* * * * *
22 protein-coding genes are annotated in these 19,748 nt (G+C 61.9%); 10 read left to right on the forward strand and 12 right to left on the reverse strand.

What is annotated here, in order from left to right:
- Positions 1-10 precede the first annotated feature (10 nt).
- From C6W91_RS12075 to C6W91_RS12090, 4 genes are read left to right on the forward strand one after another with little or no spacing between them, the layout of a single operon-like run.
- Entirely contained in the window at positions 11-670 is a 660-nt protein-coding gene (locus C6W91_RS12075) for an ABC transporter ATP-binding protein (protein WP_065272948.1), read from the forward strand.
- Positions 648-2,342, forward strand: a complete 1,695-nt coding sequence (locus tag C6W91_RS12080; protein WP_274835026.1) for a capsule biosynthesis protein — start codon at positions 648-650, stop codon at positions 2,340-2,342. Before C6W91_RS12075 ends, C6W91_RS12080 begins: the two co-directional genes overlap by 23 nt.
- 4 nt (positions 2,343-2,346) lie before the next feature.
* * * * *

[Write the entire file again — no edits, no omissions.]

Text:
22 protein-coding genes are annotated in these 19,748 nt (G+C 61.9%); 10 read left to right on the forward strand and 12 right to left on the reverse strand.

What is annotated here, in order from left to right:
- Positions 1-10 precede the first annotated feature (10 nt).
- From C6W91_RS12075 to C6W91_RS12090, 4 genes are read left to right on the forward strand one after another with little or no spacing between them, the layout of a single operon-like run.
- Entirely contained in the window at positions 11-670 is a 660-nt protein-coding gene (locus C6W91_RS12075) for an ABC transporter ATP-binding protein (protein WP_065272948.1), read from the forward strand.
- Positions 648-2,342, forward strand: a complete 1,695-nt coding sequence (locus tag C6W91_RS12080; protein WP_274835026.1) for a capsule biosynthesis protein — start codon at positions 648-650, stop codon at positions 2,340-2,342. Before C6W91_RS12075 ends, C6W91_RS12080 begins: the two co-directional genes overlap by 23 nt.
- 4 nt (positions 2,343-2,346) lie before the next feature.